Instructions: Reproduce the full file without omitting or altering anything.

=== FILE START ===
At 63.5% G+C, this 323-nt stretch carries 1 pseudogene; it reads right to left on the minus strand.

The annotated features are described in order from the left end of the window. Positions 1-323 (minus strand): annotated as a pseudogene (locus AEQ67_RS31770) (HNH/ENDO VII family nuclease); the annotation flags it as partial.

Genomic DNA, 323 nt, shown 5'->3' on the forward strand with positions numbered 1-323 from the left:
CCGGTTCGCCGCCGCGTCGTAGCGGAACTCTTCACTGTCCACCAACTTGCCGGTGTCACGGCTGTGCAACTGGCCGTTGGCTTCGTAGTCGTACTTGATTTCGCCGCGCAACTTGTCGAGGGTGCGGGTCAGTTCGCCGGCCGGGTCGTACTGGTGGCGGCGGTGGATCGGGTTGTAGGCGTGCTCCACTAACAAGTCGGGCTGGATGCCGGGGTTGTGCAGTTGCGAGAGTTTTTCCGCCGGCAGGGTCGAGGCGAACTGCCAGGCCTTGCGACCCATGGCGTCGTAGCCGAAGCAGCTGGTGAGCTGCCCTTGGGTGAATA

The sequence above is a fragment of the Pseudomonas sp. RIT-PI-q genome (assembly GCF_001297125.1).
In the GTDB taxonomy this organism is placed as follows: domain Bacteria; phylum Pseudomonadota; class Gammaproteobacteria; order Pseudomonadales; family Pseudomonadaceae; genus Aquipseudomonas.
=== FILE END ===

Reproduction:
At 63.5% G+C, this 323-nt stretch carries 1 pseudogene; it reads right to left on the minus strand.

The annotated features are described in order from the left end of the window. Positions 1-323 (minus strand): annotated as a pseudogene (locus AEQ67_RS31770) (HNH/ENDO VII family nuclease); the annotation flags it as partial.

Genomic DNA, 323 nt, shown 5'->3' on the forward strand with positions numbered 1-323 from the left:
CCGGTTCGCCGCCGCGTCGTAGCGGAACTCTTCACTGTCCACCAACTTGCCGGTGTCACGGCTGTGCAACTGGCCGTTGGCTTCGTAGTCGTACTTGATTTCGCCGCGCAACTTGTCGAGGGTGCGGGTCAGTTCGCCGGCCGGGTCGTACTGGTGGCGGCGGTGGATCGGGTTGTAGGCGTGCTCCACTAACAAGTCGGGCTGGATGCCGGGGTTGTGCAGTTGCGAGAGTTTTTCCGCCGGCAGGGTCGAGGCGAACTGCCAGGCCTTGCGACCCATGGCGTCGTAGCCGAAGCAGCTGGTGAGCTGCCCTTGGGTGAATA

The sequence above is a fragment of the Pseudomonas sp. RIT-PI-q genome (assembly GCF_001297125.1).
In the GTDB taxonomy this organism is placed as follows: domain Bacteria; phylum Pseudomonadota; class Gammaproteobacteria; order Pseudomonadales; family Pseudomonadaceae; genus Aquipseudomonas.